Subsurface tile drainage from row-crop agricultural production systems has been identified as a major source of nitrate entering surface waters in the Mississippi River Basin. Tile drainage studies have been conducted on three drainage research facilities at two locations in Minnesota since 1973. Nutrient and crop management systems, including rate and time of nitrogen (N) application, N sources (fertilizer, dairy manure, and hog manure), nitrification inhibitors, cropping systems, and tillage systems have been evaluated to determine their agronomic and environmental characteristics. Results from these studies have been instrumental in the development of best management practices for nutrient management in Minnesota. This information is applicable to much of north central Iowa because the soils, cropping systems, and climate are similar.
The primary factors that influence the nitrate content of surface and subsurface waters draining agricultural landscapes can be divided into two categories: uncontrollable and controllable. Uncontrollable factors include precipitation, other climatic factors, and soil mineralization. Controllable factors include agricultural management practices that can be used by crop producers to best fit the needs of their enterprise and include 1) cropping system used, 2) rate of N applied, 3) time of N application, 4) placement method, 5) use of a nitrification inhibitor, and 6) tillage systems.
Loading of nitrate-N into surface water is a function of amount of drainage water and nitrate-N concentration in the transported water. The amount of drainage water leaving the landscape is largely a function of climate and soil properties, e.g., precipitation, texture, and infiltration rate. Drainage is further influenced by the temporal distribution of precipitation within a year and the amount of annual or growing season precipitation.
Numerous studies conducted on subsurface, tile drainage plots at Waseca and Lamberton, Minnesota, show the following:
- Distribution and amount of annual precipitation greatly affect drainage volume, nitrate concentrations, and nitrate losses. Approximately 65 percent of southern Minnesota's annual subsurface drainage volume and 70 percent of the annual nitrate-N losses in drainage occur in April, May, and June. Drainage volume is greatest in April, whereas nitrate-N losses are greatest in May. Nitrate-N concentrations and losses are greatly affected by dry and wet climatic cycles with greatest losses occurring in wet years after abnormally dry years.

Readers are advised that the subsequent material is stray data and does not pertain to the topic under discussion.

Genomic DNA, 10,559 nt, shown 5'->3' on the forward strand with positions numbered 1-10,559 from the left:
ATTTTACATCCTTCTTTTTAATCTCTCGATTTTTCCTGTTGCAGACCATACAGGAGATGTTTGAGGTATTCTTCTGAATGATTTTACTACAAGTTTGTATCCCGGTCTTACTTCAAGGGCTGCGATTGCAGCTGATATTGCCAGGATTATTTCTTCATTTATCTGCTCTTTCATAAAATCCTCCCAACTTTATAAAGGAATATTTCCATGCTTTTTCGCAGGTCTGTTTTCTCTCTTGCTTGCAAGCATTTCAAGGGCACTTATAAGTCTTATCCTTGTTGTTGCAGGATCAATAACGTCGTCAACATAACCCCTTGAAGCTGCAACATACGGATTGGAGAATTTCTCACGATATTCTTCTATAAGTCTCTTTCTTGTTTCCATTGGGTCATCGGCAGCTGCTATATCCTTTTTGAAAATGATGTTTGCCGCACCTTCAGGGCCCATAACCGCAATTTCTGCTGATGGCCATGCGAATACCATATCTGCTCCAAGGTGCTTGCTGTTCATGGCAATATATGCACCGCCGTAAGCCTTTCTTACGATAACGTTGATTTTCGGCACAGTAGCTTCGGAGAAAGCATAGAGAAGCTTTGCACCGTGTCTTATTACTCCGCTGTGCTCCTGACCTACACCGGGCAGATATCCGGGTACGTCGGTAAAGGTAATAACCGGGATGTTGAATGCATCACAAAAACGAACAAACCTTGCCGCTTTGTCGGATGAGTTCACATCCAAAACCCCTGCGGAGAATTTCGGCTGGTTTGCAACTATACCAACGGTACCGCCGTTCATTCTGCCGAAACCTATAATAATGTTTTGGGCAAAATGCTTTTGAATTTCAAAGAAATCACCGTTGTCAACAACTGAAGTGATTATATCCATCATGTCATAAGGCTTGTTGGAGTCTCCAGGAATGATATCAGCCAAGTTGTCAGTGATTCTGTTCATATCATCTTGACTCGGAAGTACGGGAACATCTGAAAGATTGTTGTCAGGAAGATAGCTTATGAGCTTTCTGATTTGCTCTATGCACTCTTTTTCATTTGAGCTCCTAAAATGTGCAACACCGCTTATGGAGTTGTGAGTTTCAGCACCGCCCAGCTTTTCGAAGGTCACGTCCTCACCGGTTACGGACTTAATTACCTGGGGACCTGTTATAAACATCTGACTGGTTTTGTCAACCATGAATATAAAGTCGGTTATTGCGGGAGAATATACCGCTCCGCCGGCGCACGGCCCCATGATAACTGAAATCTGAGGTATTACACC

- Nitrate losses from the landscape are highly related to the cropping system. Row crops, i.e., corn and soybean, yield much greater drainage volumes and nitrate-N concentrations in the drainage water than do perennial crops, i.e., alfalfa and conservation reserve program. Nitrate-N losses can be 30 to 50 times higher from these row crops compared with perennial crops.
- Nitrate losses to subsurface drainage are greatly influenced by rate of N application and moderately influenced by time of N application. A 40-pound overapplication of N in excess of crop needs can be expected to increase nitrate-N concentrations in the drainage by 6 to 20 milligrams/liter (parts per million), depending on the severity and length of the preceding dry year(s). Nitrate-N losses increase as N rate increases with the magnitude of loss being much greater in wet years compared with dry years. Late fall applications of anhydrous ammonia with N-Serve or spring application of anhydrous ammonia can reduce nitrate-N concentrations by 3 to 4 milligrams/liter and losses by 8 to 16 pounds/acre/year compared with fall application of anhydrous ammonia without N-Serve. Early fall application increases the potential for greater nitrate-N concentrations and losses in drainage water, especially because the majority of leaching occurs early in the spring.
- Tillage has been shown to have minimal effects on nitrate losses in drainage from continuous corn grown in Minnesota. However, fall tillage after soybean would probably encourage soil mineralization and nitrate losses in the spring in portions of the Corn Belt where soils are not frozen for much of the late fall and early spring.
Use of best management practices by farmers reduces nitrate losses to subsurface drainage. But, will these practices be sufficient to reduce nitrate losses to meet the environmental goals of society? If not, will policies be developed to effect changes in land use, cropping systems, N application practices, subsurface drainage systems, or will other mitigating practices be required?
This article originally appeared on pages 164-165 of the IC-486(21) -- August 20, 2001 issue.